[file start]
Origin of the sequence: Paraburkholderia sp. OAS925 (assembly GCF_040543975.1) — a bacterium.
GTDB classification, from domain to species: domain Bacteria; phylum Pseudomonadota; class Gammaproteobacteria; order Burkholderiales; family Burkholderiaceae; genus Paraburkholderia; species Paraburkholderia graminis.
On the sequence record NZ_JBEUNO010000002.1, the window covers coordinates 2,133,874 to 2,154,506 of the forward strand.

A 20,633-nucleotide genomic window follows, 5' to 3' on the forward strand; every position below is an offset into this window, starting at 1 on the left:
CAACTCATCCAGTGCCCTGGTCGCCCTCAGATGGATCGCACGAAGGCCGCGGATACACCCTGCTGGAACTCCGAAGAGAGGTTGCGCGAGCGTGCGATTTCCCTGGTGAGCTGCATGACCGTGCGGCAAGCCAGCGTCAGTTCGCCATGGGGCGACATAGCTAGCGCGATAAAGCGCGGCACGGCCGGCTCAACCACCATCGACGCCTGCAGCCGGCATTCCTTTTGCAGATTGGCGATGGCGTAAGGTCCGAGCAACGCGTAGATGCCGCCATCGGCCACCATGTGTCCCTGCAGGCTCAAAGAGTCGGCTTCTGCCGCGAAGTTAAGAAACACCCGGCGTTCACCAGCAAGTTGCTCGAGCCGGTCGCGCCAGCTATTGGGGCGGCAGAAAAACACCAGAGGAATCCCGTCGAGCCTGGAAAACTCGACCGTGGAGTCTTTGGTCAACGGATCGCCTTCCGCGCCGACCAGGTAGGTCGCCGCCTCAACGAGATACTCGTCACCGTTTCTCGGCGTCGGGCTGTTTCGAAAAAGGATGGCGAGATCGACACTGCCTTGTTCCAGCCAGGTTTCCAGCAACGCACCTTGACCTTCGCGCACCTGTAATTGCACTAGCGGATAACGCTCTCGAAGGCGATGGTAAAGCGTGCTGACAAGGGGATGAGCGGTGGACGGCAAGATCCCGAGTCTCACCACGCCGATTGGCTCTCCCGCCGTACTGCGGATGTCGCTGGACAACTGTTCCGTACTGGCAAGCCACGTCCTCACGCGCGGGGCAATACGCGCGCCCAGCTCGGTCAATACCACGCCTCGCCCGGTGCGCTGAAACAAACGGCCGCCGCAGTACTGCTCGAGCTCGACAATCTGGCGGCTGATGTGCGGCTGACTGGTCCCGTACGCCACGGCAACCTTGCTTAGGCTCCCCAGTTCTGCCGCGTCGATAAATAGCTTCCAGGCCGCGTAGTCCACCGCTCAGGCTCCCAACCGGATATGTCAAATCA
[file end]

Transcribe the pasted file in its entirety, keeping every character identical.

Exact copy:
Origin of the sequence: Paraburkholderia sp. OAS925 (assembly GCF_040543975.1) — a bacterium.
GTDB classification, from domain to species: domain Bacteria; phylum Pseudomonadota; class Gammaproteobacteria; order Burkholderiales; family Burkholderiaceae; genus Paraburkholderia; species Paraburkholderia graminis.
On the sequence record NZ_JBEUNO010000002.1, the window covers coordinates 2,133,874 to 2,154,506 of the forward strand.

A 20,633-nucleotide genomic window follows, 5' to 3' on the forward strand; every position below is an offset into this window, starting at 1 on the left:
CAACTCATCCAGTGCCCTGGTCGCCCTCAGATGGATCGCACGAAGGCCGCGGATACACCCTGCTGGAACTCCGAAGAGAGGTTGCGCGAGCGTGCGATTTCCCTGGTGAGCTGCATGACCGTGCGGCAAGCCAGCGTCAGTTCGCCATGGGGCGACATAGCTAGCGCGATAAAGCGCGGCACGGCCGGCTCAACCACCATCGACGCCTGCAGCCGGCATTCCTTTTGCAGATTGGCGATGGCGTAAGGTCCGAGCAACGCGTAGATGCCGCCATCGGCCACCATGTGTCCCTGCAGGCTCAAAGAGTCGGCTTCTGCCGCGAAGTTAAGAAACACCCGGCGTTCACCAGCAAGTTGCTCGAGCCGGTCGCGCCAGCTATTGGGGCGGCAGAAAAACACCAGAGGAATCCCGTCGAGCCTGGAAAACTCGACCGTGGAGTCTTTGGTCAACGGATCGCCTTCCGCGCCGACCAGGTAGGTCGCCGCCTCAACGAGATACTCGTCACCGTTTCTCGGCGTCGGGCTGTTTCGAAAAAGGATGGCGAGATCGACACTGCCTTGTTCCAGCCAGGTTTCCAGCAACGCACCTTGACCTTCGCGCACCTGTAATTGCACTAGCGGATAACGCTCTCGAAGGCGATGGTAAAGCGTGCTGACAAGGGGATGAGCGGTGGACGGCAAGATCCCGAGTCTCACCACGCCGATTGGCTCTCCCGCCGTACTGCGGATGTCGCTGGACAACTGTTCCGTACTGGCAAGCCACGTCCTCACGCGCGGGGCAATACGCGCGCCCAGCTCGGTCAATACCACGCCTCGCCCGGTGCGCTGAAACAAACGGCCGCCGCAGTACTGCTCGAGCTCGACAATCTGGCGGCTGATGTGCGGCTGACTGGTCCCGTACGCCACGGCAACCTTGCTTAGGCTCCCCAGTTCTGCCGCGTCGATAAATAGCTTCCAGGCCGCGTAGTCCACCGCTCAGGCTCCCAACCGGATATGTCAAATCA